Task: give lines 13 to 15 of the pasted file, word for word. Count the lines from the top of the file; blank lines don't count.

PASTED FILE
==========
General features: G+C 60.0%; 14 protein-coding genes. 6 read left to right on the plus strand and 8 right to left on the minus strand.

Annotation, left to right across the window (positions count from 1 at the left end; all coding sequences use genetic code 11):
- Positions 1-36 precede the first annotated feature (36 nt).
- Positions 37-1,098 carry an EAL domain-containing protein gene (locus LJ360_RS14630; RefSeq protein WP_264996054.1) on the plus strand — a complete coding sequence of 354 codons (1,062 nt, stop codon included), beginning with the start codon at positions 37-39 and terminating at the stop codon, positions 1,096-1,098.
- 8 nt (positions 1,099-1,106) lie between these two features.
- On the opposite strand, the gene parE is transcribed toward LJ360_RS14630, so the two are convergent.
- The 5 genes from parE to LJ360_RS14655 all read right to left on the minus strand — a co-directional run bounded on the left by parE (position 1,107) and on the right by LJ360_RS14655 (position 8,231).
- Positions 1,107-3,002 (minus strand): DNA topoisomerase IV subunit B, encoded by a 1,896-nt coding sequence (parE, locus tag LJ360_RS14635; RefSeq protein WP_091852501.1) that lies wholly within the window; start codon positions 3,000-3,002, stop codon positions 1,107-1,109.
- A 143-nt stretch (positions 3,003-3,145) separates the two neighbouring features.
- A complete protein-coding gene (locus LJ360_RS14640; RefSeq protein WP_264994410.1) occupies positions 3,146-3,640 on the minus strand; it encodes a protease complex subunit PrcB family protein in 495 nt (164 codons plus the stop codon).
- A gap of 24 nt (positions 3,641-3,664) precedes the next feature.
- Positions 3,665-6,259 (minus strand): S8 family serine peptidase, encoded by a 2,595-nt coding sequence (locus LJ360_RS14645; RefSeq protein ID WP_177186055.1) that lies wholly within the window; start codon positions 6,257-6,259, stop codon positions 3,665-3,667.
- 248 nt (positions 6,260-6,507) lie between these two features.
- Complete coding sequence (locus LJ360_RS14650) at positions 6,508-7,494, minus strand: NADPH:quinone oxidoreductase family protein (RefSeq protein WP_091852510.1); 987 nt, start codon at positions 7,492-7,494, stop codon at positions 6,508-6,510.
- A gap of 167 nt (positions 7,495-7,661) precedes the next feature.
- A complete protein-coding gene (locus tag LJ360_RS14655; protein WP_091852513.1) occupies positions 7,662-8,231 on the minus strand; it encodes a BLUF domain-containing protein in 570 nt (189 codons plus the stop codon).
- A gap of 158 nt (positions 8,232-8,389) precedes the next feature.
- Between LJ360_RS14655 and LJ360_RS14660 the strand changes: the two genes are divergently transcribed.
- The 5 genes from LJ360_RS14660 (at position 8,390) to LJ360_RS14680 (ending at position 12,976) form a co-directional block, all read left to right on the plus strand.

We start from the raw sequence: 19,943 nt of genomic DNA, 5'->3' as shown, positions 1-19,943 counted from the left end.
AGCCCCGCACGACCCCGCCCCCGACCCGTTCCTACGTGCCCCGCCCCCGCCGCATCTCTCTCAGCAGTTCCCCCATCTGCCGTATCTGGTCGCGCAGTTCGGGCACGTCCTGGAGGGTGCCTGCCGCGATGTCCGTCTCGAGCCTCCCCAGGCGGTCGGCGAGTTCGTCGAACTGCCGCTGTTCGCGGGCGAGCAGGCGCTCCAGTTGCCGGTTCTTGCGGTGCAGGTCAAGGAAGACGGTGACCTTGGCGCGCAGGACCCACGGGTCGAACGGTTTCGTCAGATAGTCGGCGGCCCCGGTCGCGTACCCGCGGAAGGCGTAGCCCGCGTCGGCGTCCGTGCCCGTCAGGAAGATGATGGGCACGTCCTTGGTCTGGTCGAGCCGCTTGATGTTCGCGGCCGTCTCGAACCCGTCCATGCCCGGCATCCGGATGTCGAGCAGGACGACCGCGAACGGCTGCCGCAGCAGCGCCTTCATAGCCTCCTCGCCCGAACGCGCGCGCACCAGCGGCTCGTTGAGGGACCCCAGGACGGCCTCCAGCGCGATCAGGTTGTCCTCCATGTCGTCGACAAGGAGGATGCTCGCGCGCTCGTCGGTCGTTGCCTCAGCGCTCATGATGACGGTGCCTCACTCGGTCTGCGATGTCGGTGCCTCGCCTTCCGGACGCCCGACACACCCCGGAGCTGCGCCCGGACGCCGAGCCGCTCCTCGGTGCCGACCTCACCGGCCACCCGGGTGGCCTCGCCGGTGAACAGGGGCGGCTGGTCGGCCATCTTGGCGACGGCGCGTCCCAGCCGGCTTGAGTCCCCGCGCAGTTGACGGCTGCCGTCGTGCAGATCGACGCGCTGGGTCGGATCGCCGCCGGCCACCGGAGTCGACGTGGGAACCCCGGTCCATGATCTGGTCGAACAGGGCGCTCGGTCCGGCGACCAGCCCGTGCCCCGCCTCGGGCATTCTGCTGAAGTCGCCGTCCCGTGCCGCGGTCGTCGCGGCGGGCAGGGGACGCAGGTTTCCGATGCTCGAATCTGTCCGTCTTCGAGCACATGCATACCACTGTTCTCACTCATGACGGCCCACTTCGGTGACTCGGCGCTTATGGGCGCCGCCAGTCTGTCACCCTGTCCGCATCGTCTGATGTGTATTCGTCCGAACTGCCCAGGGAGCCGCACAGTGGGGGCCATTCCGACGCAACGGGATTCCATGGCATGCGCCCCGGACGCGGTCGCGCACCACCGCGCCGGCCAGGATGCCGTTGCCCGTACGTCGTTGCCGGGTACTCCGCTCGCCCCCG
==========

- 248 nt (positions 6,260-6,507) lie between these two features.
- Complete coding sequence (locus LJ360_RS14650) at positions 6,508-7,494, minus strand: NADPH:quinone oxidoreductase family protein (RefSeq protein WP_091852510.1); 987 nt, start codon at positions 7,492-7,494, stop codon at positions 6,508-6,510.
- A gap of 167 nt (positions 7,495-7,661) precedes the next feature.